Two words: “Habanero Honey”

A neighbor brought over some fresh, home-made bread as a Christmas gift, and they brought honey butter along with it. Feeling munchy and just a little low this evening, I spread some honey-butter on a slice of the bread, took a bite, and thought “needs more honey.”

The honey is in the cupboard over the stove. Reaching up for it my eye was caught by the bottle of “XXXTRA HOT” habanero sauce I got at Walmart for $1.69. It’s mild by comparison to the OTHER stuff I doctor my spicy foods with, but it’s still at least an order of magnitude past Tabasco, which I can just about drink straight.

Anyway, my mind was on hot sauce as I drizzled honey over this slice of bread. I finished the bread off, and my mind was still on hot sauce. Specifically, “what would hot sauce be like in honey? And what would I put it on?” And then it came to me… WARM TORTILLAS.

I had all three necessary ingredients. I began. The recipe goes like this:

1 tbsp honey
1 drop 25,000-ish Scoville habenero sauce
1 tortilla

Mix the first two ingredients. Warm the third. Dip the third in the mixture, and eat up.

It was amazing. It was a total pick-me-up, and not just because of the sugar. Capsicum, how I love thee…


11 thoughts on “Two words: “Habanero Honey””

  1. Endorphins are your friend. I love hot foods and spicy ones too. If you’ve not tried it Mole Verde is just plain good as a condiment.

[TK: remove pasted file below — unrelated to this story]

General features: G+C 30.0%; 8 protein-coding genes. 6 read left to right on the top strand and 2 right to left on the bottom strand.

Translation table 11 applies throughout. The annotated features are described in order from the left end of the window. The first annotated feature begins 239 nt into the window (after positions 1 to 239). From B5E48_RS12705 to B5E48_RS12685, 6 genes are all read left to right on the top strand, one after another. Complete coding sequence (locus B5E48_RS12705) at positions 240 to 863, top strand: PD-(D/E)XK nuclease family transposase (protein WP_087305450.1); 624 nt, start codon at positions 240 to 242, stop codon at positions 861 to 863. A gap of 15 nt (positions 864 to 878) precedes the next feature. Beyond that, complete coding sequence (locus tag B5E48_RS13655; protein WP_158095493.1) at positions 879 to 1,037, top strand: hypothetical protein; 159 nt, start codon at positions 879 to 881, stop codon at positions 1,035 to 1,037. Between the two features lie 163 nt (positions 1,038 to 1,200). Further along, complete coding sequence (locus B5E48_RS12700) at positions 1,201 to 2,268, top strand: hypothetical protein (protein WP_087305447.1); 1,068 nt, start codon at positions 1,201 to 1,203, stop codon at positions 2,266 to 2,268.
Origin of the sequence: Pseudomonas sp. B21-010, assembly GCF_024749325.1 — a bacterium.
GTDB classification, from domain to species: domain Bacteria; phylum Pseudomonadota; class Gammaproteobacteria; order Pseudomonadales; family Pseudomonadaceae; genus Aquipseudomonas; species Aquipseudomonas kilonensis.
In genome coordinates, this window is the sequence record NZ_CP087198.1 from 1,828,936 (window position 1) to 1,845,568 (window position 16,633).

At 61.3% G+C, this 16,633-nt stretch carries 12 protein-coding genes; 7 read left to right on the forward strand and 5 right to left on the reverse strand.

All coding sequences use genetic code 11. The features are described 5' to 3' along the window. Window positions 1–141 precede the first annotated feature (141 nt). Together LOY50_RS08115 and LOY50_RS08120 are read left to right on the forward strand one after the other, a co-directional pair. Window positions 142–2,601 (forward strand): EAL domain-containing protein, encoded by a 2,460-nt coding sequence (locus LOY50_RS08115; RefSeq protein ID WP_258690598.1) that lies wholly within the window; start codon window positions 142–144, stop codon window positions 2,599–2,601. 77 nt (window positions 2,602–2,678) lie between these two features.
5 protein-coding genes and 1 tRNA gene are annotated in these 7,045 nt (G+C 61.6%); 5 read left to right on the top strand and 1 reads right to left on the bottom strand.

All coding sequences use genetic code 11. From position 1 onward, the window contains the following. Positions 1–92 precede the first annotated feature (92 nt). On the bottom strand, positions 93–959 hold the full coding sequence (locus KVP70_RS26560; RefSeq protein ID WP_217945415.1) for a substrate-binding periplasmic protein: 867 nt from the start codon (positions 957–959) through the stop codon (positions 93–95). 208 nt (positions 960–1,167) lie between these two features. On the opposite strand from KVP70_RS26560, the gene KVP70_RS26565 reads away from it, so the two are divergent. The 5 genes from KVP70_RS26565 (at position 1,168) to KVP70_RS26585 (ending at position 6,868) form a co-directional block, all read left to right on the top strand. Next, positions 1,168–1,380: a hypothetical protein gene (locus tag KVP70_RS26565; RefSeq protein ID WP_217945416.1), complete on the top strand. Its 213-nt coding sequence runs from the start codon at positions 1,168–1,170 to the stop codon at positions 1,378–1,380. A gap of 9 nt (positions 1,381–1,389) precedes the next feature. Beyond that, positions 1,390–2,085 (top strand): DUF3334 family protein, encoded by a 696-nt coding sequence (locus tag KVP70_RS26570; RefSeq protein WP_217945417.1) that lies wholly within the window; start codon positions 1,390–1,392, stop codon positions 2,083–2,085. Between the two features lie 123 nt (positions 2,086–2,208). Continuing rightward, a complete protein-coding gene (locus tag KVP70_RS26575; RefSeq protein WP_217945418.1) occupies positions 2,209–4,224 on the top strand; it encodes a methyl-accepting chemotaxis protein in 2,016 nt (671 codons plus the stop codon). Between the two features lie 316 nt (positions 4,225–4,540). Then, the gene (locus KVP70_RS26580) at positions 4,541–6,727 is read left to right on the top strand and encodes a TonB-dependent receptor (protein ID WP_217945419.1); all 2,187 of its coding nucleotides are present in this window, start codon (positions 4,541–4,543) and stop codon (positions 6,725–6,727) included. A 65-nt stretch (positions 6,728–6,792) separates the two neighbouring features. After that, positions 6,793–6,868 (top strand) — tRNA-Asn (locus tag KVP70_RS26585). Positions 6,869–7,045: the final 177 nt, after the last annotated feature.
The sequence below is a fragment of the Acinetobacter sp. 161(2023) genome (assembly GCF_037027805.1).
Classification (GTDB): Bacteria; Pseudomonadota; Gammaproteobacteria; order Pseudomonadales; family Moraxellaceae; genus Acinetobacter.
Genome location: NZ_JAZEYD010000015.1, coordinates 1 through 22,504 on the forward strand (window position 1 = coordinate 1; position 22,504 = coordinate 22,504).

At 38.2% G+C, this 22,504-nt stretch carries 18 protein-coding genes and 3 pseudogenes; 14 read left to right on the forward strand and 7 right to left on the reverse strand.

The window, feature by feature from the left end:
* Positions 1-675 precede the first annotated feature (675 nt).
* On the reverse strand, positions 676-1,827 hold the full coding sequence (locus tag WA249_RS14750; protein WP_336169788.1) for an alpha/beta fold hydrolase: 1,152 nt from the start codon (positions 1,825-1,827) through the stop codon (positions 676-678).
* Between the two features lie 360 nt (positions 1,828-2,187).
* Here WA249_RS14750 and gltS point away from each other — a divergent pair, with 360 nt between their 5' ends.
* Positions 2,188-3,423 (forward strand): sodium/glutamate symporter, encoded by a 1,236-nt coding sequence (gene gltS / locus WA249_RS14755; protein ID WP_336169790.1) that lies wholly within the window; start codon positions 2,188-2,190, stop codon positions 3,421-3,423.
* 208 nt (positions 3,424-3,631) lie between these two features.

2. I’m beginning to think habenero mixes well with just about anything.

    I still have nigh-ecstatic recollections of my first experience with habenero peach pie.

    Let me tell you, French vanilla iced cream never tastes so good as when it is served with habenero peach pie.

    1. Habanero doesn’t mix with yeast breads, in my experience. I spent months and endless pounds of flour trying to find or tweak a hot-pepper bread recipe that would rise correctly, with good texture and flavor … no go.

      Perhaps the yeasties just go belly-up and die when they are surrounded by hotties?

      Frustrating, because we had a huge garden at the time, and I was trying to come up with some way of getting rid of/getting use out of HUNDREDS of jalapenos and hotties.

      1. Same thing happened to a friend who grew “a few” pepper plants, he had them dried, canned, ground and used them constantly.

        Good stuff

        Bake bread. Then before too cool baste with egg whites and pepper. This is a guess as to how that was done on one bread I tried but it was a black pepper sprinkled on.

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